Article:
Facing the Casa de la Conchas one finds the Clerecia another highlight of architecture in Salamanca. It is not surprising that Salamanca was European Capital of the Culture in 2002 when you look at this building among many others in the city.
The construction of this historic building began in the early seventeenth on the orders of Queen Margaret of Austria, wife of Philip III, under the direction of Juan Gómez de Mora.
It was a college of the ecclesiastical order of the Society of Jesus.
The Clerecía of Salamanca is in Baroque style and was formerly known as the Colegio Real de la Compañía de Jesús. It has a part open to the public with the church and the schools where the Jesuits gave lectures and a private part, where the monks lived. The church has a huge baroque cloister on three levels. This monument is now the headquarters of the Pontifical University.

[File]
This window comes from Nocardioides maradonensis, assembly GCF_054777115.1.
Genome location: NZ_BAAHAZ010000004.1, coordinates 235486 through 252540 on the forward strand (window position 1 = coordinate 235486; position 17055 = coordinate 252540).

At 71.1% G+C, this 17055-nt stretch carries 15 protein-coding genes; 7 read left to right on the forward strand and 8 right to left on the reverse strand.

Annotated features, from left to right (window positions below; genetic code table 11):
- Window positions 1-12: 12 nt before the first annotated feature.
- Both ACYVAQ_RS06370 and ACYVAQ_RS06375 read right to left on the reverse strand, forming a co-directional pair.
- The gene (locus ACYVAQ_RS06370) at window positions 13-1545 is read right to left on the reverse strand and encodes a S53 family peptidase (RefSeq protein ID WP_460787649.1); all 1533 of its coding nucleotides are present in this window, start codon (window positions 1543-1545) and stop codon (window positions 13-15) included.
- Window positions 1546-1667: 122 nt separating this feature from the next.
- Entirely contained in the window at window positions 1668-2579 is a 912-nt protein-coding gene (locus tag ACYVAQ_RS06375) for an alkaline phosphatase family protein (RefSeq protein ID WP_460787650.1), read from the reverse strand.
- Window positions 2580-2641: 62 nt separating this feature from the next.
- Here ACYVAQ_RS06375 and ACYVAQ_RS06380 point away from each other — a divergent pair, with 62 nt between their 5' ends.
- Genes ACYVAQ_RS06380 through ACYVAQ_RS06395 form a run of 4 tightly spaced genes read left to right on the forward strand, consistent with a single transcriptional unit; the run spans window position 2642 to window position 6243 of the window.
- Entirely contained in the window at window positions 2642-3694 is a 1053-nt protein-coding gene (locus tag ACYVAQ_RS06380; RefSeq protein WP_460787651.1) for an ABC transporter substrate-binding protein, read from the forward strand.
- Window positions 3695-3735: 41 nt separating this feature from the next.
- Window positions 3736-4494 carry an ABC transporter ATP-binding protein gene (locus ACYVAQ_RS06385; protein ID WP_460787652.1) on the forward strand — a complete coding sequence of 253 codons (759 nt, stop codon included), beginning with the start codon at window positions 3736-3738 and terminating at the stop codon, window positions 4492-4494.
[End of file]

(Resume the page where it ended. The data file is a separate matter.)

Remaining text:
The monumental Jesuit church is richly decorated and towers over the old town. It's official name is Real Colegio de la Compañia de Jesus del Espiritu Santo, and serves as the seat of the Catholic seminary, Universidad Pontifica. It was founded in 1611 by Felipe III and was designed by Juan Gomez de Mora.
The Church seen in this photo is part of the Jesuit University and was begun in 1617 by Juan Gomez de la Mora. The towers were completed later by Quinones, the same guy that did the Town Hall in Plaza Mayor. If you look at the lower section of the facade, it is pretty basic architecturally so the more flamboyant towers by Quinones somewhat distort the originally intended appearance of the structure.
Inside there is a large Baroque cloister and there is also a great altarpiece of note.
This building is considered as one of the best examples of Spanish baroque. The towers of the façade and inside the cloister are the best baroque elements of this building. It was built between 1611 and 1755.
Right across Casa de las Conchas is situated the Clerecia. Clerecia is a 17th century church built by Juan Gómez de la Mora. It was ordered by D. Margarita de Austria in order to “repair” an offense made to Santo Inácio de Loyola. Nowadays this church is part of Salamanca’s University.